Navigation
Download the AMN app for your mobile device today - FREE!

Air advisors deliver tailored leadership training

August 30, 2018

This report originally published at southcom.mil.

0 Shares

TRAVIS AIR FORCE BASE, Calif. — The 571st Mobility Support Advisory Squadron (MSAS) completed training with the Peruvian Air Force at Las Palmas and Callao Air Bases in Peru, from July 31 through Aug 22, 2018.

The mobile training team (MTT) consisted of nine MSAS air advisors and a maintenance officer from MacDill Air Force Base, Florida. The courses were specifically designed to provide squadron leaders the necessary tools to review current operational practices and identify areas for improvement. The tailored leadership training focused on cargo and passenger processes and aircraft maintenance.  

Throughout the training, the goal was to encourage critical thinking that leads to long-term institutional change. This was a first for the MSAS, as historically the MSAS provides specific skills training.

ADVERTISEMENT

“Our vision for the courses was to provide tools to mid-level leaders to critically analyze their own internal processes and empower them to effect and influence procedural change up and down their chain of command,” said Capt. Stephanie Kaari, MTT mission commander. “I am extremely impressed with the students’ motivation and their willingness to participate and share their ideas and experiences.”

During the cargo and passenger leadership course, the MSAS instructors were able to facilitate a visit to the Air Mobility Command terminal at Callao Air Base in Lima. The visit provided a first-hand opportunity for the students to see AMC’s best practices in action, which provided a tangible link to the leadership practices taught during the course. 

“We want to build a foundation that is essential for a lasting partnership and standardize the humanitarian and counter narcotics capabilities throughout Latin America,” said Tech. Sgt. Joseph Wruck, 571st MSAS air transportation senior air advisor. “The partner nation was able to experience first-hand the AMC’s aerial logistic mission, which encouraged them to make critical changes in their ground and air operations.”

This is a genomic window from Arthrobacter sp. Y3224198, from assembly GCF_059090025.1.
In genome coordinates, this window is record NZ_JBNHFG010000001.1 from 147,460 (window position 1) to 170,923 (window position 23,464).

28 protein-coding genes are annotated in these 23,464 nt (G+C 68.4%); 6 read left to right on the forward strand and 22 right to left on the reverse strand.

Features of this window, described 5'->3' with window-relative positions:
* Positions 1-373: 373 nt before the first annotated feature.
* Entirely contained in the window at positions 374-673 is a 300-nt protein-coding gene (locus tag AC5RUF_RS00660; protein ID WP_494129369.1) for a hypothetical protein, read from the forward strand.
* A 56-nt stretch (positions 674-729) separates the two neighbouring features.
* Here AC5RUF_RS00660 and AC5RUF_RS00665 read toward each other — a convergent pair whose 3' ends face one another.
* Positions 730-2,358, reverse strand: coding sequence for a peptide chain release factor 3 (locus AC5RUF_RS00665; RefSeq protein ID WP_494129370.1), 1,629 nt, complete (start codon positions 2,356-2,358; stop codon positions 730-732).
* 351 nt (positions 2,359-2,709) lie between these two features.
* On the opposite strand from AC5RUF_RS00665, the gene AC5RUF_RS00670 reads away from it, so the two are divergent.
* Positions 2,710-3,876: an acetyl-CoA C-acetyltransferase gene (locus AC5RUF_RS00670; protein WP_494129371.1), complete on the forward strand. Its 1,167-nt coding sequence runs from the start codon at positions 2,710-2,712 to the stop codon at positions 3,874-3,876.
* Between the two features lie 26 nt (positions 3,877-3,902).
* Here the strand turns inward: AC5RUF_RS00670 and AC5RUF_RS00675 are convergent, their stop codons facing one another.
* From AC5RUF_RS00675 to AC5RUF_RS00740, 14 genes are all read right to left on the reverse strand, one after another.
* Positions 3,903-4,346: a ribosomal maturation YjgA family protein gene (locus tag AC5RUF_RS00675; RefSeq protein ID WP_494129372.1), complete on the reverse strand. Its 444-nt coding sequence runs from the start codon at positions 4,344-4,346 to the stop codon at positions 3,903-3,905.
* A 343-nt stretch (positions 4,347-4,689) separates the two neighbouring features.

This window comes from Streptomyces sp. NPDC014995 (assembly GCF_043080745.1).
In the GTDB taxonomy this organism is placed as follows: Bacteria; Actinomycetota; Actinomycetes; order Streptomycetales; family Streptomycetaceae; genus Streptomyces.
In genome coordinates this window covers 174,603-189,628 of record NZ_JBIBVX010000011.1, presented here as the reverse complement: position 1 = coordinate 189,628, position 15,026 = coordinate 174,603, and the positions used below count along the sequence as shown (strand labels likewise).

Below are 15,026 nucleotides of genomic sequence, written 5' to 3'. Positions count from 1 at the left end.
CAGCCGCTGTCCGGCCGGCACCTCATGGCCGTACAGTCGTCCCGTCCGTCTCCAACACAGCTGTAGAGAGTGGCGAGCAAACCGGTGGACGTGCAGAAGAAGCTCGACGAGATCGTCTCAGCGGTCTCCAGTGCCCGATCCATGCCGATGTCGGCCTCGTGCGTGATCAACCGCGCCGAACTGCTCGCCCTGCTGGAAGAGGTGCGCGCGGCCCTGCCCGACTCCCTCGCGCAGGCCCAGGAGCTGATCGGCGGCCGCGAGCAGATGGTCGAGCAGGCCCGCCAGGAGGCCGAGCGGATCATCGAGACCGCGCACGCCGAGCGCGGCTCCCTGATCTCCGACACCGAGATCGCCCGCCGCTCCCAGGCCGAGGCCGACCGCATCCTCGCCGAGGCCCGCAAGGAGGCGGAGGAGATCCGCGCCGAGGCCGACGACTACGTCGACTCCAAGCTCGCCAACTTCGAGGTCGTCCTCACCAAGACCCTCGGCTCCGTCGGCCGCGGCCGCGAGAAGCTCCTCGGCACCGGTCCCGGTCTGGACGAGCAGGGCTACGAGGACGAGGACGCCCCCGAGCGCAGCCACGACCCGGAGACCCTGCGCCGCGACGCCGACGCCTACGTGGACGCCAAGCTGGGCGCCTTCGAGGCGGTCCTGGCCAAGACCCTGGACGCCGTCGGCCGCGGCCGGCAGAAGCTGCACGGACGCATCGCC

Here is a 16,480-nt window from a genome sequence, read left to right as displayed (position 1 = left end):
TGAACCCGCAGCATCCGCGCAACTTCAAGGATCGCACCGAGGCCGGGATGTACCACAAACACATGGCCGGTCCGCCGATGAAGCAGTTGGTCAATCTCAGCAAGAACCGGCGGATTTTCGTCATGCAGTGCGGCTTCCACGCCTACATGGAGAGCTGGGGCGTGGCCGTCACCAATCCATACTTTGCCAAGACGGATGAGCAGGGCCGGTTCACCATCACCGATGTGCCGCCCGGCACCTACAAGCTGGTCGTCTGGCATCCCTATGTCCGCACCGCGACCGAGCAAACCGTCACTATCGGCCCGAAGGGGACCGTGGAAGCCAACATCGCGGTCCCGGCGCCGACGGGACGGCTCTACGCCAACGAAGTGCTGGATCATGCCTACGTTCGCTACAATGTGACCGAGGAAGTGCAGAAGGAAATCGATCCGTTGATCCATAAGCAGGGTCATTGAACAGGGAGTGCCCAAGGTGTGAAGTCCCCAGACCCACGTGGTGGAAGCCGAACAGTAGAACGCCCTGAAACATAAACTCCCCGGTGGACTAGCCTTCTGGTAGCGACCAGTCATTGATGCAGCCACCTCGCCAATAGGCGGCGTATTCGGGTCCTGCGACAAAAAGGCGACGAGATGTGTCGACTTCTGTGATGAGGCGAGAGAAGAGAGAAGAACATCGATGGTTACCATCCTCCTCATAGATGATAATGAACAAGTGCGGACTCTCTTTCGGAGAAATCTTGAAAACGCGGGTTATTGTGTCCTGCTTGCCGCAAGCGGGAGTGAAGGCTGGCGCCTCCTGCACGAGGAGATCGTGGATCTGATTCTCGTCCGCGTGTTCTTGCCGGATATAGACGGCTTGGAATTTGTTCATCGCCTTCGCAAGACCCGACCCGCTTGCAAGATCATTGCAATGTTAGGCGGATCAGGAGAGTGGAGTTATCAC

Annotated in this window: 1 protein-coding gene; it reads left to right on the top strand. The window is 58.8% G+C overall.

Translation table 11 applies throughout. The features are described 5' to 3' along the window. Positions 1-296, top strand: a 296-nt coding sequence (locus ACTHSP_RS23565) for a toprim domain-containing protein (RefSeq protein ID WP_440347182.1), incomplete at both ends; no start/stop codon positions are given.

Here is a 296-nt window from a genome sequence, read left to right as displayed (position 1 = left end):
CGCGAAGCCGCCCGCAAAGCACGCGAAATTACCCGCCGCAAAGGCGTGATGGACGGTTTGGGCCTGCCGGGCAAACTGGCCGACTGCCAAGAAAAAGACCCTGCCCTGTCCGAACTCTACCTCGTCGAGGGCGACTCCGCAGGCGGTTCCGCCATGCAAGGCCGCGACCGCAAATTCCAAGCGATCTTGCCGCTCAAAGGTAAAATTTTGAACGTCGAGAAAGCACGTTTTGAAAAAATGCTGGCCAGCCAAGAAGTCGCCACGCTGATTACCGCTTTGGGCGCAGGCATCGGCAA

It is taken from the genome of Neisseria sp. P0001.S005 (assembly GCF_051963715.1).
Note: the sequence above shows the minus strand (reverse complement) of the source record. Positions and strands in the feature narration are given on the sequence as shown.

At Las Palmas Air Base, the maintenance students initially questioned the applicability of the MSAS maintenance teams’ leadership course. However, the students quickly became enthusiastic when they were shown leadership techniques that can empower their noncommissioned officers (NCO) and company grade officers (CGO) to be the drive for positive change.

“Empowered tactical level leaders are the catalysts for positive change in maintenance units,” said Maj. Anthony Tuero, 6th Maintenance Squadron, maintenance operations officer. “The NCOs and CGOs provide that important bridge from the maintainers to the senior leaders. When these leaders communicate complications and limitations, the maintenance effectiveness improves.”

Tuero explained how their lessons focused on maintenance philosophy, continual process improvement, and cross unit inspections, which are some of the building blocks for improving the overall conduct and performance of maintenance units.

Similarly, the 571st MSAS air advisors harnessed the students’ motivation through guided discussions, providing tips and tools along the way to enable students with the ability to affect change after the MSAS team departs.

ADVERTISEMENT

“This course was a beta test for us, but I am incredibly pleased with the end results,” Kaari said. “After seeing the impact this course had on the students and the communication channels it opened, I hope to replicate this course model elsewhere with our partner nations.”

The 571st MSAS is a language enabled group of men and women who assess, advise and assist Latin American and Caribbean countries to enhance their airpower capabilities. This team of air advisors assist the Air Force’s enduring building partner capacity mission. Each successive engagement assists to achieve freedom, stability and prosperity in the region, and contributes to the United States Southern Command’s joint intermediate military objectives.

0 Shares

U.S. Southern Command (SOUTHCOM) reports are created independently of American Military News (AMN) and are distributed by AMN in accordance with applicable guidelines and copyright guidance. Use of SOUTHCOM and U.S. Department of Defense (DOD) reports do not imply endorsement of AMN. AMN is a privately owned media company and has no affiliation with SOUTHCOM and the DOD.